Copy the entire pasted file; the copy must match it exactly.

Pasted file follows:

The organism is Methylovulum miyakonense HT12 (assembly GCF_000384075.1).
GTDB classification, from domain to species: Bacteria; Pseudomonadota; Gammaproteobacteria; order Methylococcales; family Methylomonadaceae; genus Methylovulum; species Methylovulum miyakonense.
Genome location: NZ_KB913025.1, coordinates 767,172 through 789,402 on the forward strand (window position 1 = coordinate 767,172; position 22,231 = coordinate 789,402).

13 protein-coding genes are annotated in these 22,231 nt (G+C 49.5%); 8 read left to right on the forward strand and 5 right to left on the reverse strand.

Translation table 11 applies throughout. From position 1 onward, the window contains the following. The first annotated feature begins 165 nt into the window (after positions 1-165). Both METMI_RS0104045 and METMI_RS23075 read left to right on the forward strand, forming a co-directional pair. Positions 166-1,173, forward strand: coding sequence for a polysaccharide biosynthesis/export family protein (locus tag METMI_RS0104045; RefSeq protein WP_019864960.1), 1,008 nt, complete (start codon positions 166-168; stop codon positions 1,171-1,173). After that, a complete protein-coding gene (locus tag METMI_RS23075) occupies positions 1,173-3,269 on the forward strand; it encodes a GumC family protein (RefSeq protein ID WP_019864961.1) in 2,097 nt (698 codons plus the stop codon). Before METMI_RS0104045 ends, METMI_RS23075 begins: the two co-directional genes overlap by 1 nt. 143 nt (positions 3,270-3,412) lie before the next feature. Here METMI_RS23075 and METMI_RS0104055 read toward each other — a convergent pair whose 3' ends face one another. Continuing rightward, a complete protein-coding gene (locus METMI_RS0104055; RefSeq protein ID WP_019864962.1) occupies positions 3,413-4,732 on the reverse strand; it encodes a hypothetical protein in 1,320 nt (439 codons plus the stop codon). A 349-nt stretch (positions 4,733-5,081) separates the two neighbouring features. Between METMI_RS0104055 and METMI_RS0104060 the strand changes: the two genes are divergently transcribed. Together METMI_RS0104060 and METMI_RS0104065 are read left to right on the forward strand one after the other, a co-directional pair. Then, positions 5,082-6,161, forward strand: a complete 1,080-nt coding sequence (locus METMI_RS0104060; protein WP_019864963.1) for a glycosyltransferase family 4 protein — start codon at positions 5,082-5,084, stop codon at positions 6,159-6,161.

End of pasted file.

The organism is Methylovulum miyakonense HT12 (assembly GCF_000384075.1).
GTDB classification, from domain to species: Bacteria; Pseudomonadota; Gammaproteobacteria; order Methylococcales; family Methylomonadaceae; genus Methylovulum; species Methylovulum miyakonense.
Genome location: NZ_KB913025.1, coordinates 767,172 through 789,402 on the forward strand (window position 1 = coordinate 767,172; position 22,231 = coordinate 789,402).

13 protein-coding genes are annotated in these 22,231 nt (G+C 49.5%); 8 read left to right on the forward strand and 5 right to left on the reverse strand.

Translation table 11 applies throughout. From position 1 onward, the window contains the following. The first annotated feature begins 165 nt into the window (after positions 1-165). Both METMI_RS0104045 and METMI_RS23075 read left to right on the forward strand, forming a co-directional pair. Positions 166-1,173, forward strand: coding sequence for a polysaccharide biosynthesis/export family protein (locus tag METMI_RS0104045; RefSeq protein WP_019864960.1), 1,008 nt, complete (start codon positions 166-168; stop codon positions 1,171-1,173). After that, a complete protein-coding gene (locus tag METMI_RS23075) occupies positions 1,173-3,269 on the forward strand; it encodes a GumC family protein (RefSeq protein ID WP_019864961.1) in 2,097 nt (698 codons plus the stop codon). Before METMI_RS0104045 ends, METMI_RS23075 begins: the two co-directional genes overlap by 1 nt. 143 nt (positions 3,270-3,412) lie before the next feature. Here METMI_RS23075 and METMI_RS0104055 read toward each other — a convergent pair whose 3' ends face one another. Continuing rightward, a complete protein-coding gene (locus METMI_RS0104055; RefSeq protein ID WP_019864962.1) occupies positions 3,413-4,732 on the reverse strand; it encodes a hypothetical protein in 1,320 nt (439 codons plus the stop codon). A 349-nt stretch (positions 4,733-5,081) separates the two neighbouring features. Between METMI_RS0104055 and METMI_RS0104060 the strand changes: the two genes are divergently transcribed. Together METMI_RS0104060 and METMI_RS0104065 are read left to right on the forward strand one after the other, a co-directional pair. Then, positions 5,082-6,161, forward strand: a complete 1,080-nt coding sequence (locus METMI_RS0104060; protein WP_019864963.1) for a glycosyltransferase family 4 protein — start codon at positions 5,082-5,084, stop codon at positions 6,159-6,161.